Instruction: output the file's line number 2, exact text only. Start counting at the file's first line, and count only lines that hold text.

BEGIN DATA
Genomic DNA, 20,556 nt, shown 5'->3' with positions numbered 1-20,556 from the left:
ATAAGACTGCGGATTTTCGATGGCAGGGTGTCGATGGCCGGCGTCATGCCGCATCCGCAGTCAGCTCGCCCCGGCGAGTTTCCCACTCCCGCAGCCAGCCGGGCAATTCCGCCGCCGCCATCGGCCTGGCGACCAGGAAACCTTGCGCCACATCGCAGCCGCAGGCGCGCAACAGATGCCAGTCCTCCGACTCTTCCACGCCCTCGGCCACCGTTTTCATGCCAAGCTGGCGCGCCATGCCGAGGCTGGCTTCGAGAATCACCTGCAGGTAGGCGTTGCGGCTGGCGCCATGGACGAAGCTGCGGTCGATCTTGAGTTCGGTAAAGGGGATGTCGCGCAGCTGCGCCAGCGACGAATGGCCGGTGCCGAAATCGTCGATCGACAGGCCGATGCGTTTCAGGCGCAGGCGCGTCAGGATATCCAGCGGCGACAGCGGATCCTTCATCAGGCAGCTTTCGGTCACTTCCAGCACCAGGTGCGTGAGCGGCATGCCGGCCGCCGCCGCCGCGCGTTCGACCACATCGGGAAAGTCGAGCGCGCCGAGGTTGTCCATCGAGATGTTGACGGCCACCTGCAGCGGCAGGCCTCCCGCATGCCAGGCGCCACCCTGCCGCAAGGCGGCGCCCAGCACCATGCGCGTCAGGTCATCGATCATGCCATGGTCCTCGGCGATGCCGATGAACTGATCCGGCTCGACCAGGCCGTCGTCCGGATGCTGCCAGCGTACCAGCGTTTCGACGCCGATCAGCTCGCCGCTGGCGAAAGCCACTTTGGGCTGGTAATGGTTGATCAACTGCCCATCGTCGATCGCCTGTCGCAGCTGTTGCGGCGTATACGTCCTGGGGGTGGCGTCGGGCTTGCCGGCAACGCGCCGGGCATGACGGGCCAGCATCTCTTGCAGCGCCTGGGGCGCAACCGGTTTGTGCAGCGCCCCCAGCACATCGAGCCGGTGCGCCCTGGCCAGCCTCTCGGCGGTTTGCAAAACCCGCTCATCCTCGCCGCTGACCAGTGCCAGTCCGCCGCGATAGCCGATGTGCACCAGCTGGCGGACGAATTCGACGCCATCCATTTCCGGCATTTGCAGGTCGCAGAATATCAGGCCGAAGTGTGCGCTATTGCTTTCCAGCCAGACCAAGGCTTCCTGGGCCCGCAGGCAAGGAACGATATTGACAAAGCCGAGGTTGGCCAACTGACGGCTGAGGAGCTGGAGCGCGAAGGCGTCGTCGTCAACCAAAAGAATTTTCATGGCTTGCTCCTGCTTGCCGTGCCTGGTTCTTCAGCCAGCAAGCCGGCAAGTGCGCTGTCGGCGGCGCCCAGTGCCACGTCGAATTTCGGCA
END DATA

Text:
ATAAGACTGCGGATTTTCGATGGCAGGGTGTCGATGGCCGGCGTCATGCCGCATCCGCAGTCAGCTCGCCCCGGCGAGTTTCCCACTCCCGCAGCCAGCCGGGCAATTCCGCCGCCGCCATCGGCCTGGCGACCAGGAAACCTTGCGCCACATCGCAGCCGCAGGCGCGCAACAGATGCCAGTCCTCCGACTCTTCCACGCCCTCGGCCACCGTTTTCATGCCAAGCTGGCGCGCCATGCCGAGGCTGGCTTCGAGAATCACCTGCAGGTAGGCGTTGCGGCTGGCGCCATGGACGAAGCTGCGGTCGATCTTGAGTTCGGTAAAGGGGATGTCGCGCAGCTGCGCCAGCGACGAATGGCCGGTGCCGAAATCGTCGATCGACAGGCCGATGCGTTTCAGGCGCAGGCGCGTCAGGATATCCAGCGGCGACAGCGGATCCTTCATCAGGCAGCTTTCGGTCACTTCCAGCACCAGGTGCGTGAGCGGCATGCCGGCCGCCGCCGCCGCGCGTTCGACCACATCGGGAAAGTCGAGCGCGCCGAGGTTGTCCATCGAGATGTTGACGGCCACCTGCAGCGGCAGGCCTCCCGCATGCCAGGCGCCACCCTGCCGCAAGGCGGCGCCCAGCACCATGCGCGTCAGGTCATCGATCATGCCATGGTCCTCGGCGATGCCGATGAACTGATCCGGCTCGACCAGGCCGTCGTCCGGATGCTGCCAGCGTACCAGCGTTTCGACGCCGATCAGCTCGCCGCTGGCGAAAGCCACTTTGGGCTGGTAATGGTTGATCAACTGCCCATCGTCGATCGCCTGTCGCAGCTGTTGCGGCGTATACGTCCTGGGGGTGGCGTCGGGCTTGCCGGCAACGCGCCGGGCATGACGGGCCAGCATCTCTTGCAGCGCCTGGGGCGCAACCGGTTTGTGCAGCGCCCCCAGCACATCGAGCCGGTGCGCCCTGGCCAGCCTCTCGGCGGTTTGCAAAACCCGCTCATCCTCGCCGCTGACCAGTGCCAGTCCGCCGCGATAGCCGATGTGCACCAGCTGGCGGACGAATTCGACGCCATCCATTTCCGGCATTTGCAGGTCGCAGAATATCAGGCCGAAGTGTGCGCTATTGCTTTCCAGCCAGACCAAGGCTTCCTGGGCCCGCAGGCAAGGAACGATATTGACAAAGCCGAGGTTGGCCAACTGACGGCTGAGGAGCTGGAGCGCGAAGGCGTCGTCGTCAACCAAAAGAATTTTCATGGCTTGCTCCTGCTTGCCGTGCCTGGTTCTTCAGCCAGCAAGCCGGCAAGTGCGCTGTCGGCGGCGCCCAGTGCCACGTCGAATTTCGGCA